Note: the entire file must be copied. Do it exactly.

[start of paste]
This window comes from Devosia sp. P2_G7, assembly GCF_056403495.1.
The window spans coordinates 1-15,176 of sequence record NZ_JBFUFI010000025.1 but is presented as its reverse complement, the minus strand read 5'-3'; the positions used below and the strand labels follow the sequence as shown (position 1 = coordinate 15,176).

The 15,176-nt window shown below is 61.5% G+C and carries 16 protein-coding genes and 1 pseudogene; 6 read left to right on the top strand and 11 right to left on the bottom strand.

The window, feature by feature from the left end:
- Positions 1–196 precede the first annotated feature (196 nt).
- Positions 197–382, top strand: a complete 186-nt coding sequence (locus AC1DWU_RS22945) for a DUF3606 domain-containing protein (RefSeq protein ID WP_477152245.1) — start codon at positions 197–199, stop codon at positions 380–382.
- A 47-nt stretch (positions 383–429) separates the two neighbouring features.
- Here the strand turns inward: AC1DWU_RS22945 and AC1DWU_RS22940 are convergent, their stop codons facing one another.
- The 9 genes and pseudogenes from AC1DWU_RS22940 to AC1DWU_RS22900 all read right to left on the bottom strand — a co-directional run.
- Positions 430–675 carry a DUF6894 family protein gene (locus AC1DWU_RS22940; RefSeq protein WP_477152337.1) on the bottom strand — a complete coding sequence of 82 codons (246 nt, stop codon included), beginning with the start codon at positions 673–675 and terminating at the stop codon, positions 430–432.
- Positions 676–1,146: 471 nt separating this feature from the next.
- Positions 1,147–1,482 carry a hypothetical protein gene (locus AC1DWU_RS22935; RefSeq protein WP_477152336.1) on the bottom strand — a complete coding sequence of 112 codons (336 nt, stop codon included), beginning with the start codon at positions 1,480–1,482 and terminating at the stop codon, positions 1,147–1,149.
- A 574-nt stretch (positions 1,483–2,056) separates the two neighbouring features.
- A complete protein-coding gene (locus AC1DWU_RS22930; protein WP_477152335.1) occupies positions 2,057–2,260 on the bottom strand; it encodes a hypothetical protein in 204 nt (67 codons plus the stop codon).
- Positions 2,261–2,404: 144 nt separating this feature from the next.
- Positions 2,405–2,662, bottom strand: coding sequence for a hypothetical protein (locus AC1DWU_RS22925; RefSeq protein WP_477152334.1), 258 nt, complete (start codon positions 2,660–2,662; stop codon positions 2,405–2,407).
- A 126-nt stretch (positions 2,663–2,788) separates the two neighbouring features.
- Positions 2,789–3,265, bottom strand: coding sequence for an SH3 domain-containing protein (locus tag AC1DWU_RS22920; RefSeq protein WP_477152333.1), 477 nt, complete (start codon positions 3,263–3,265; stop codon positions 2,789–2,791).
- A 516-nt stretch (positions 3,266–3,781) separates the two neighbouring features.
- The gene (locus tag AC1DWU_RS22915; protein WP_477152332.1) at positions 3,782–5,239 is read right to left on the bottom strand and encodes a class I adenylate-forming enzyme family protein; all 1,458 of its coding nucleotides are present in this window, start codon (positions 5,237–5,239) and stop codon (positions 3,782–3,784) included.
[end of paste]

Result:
This window comes from Devosia sp. P2_G7, assembly GCF_056403495.1.
The window spans coordinates 1-15,176 of sequence record NZ_JBFUFI010000025.1 but is presented as its reverse complement, the minus strand read 5'-3'; the positions used below and the strand labels follow the sequence as shown (position 1 = coordinate 15,176).

The 15,176-nt window shown below is 61.5% G+C and carries 16 protein-coding genes and 1 pseudogene; 6 read left to right on the top strand and 11 right to left on the bottom strand.

The window, feature by feature from the left end:
- Positions 1–196 precede the first annotated feature (196 nt).
- Positions 197–382, top strand: a complete 186-nt coding sequence (locus AC1DWU_RS22945) for a DUF3606 domain-containing protein (RefSeq protein ID WP_477152245.1) — start codon at positions 197–199, stop codon at positions 380–382.
- A 47-nt stretch (positions 383–429) separates the two neighbouring features.
- Here the strand turns inward: AC1DWU_RS22945 and AC1DWU_RS22940 are convergent, their stop codons facing one another.
- The 9 genes and pseudogenes from AC1DWU_RS22940 to AC1DWU_RS22900 all read right to left on the bottom strand — a co-directional run.
- Positions 430–675 carry a DUF6894 family protein gene (locus AC1DWU_RS22940; RefSeq protein WP_477152337.1) on the bottom strand — a complete coding sequence of 82 codons (246 nt, stop codon included), beginning with the start codon at positions 673–675 and terminating at the stop codon, positions 430–432.
- Positions 676–1,146: 471 nt separating this feature from the next.
- Positions 1,147–1,482 carry a hypothetical protein gene (locus AC1DWU_RS22935; RefSeq protein WP_477152336.1) on the bottom strand — a complete coding sequence of 112 codons (336 nt, stop codon included), beginning with the start codon at positions 1,480–1,482 and terminating at the stop codon, positions 1,147–1,149.
- A 574-nt stretch (positions 1,483–2,056) separates the two neighbouring features.
- A complete protein-coding gene (locus AC1DWU_RS22930; protein WP_477152335.1) occupies positions 2,057–2,260 on the bottom strand; it encodes a hypothetical protein in 204 nt (67 codons plus the stop codon).
- Positions 2,261–2,404: 144 nt separating this feature from the next.
- Positions 2,405–2,662, bottom strand: coding sequence for a hypothetical protein (locus AC1DWU_RS22925; RefSeq protein WP_477152334.1), 258 nt, complete (start codon positions 2,660–2,662; stop codon positions 2,405–2,407).
- A 126-nt stretch (positions 2,663–2,788) separates the two neighbouring features.
- Positions 2,789–3,265, bottom strand: coding sequence for an SH3 domain-containing protein (locus tag AC1DWU_RS22920; RefSeq protein WP_477152333.1), 477 nt, complete (start codon positions 3,263–3,265; stop codon positions 2,789–2,791).
- A 516-nt stretch (positions 3,266–3,781) separates the two neighbouring features.
- The gene (locus tag AC1DWU_RS22915; protein WP_477152332.1) at positions 3,782–5,239 is read right to left on the bottom strand and encodes a class I adenylate-forming enzyme family protein; all 1,458 of its coding nucleotides are present in this window, start codon (positions 5,237–5,239) and stop codon (positions 3,782–3,784) included.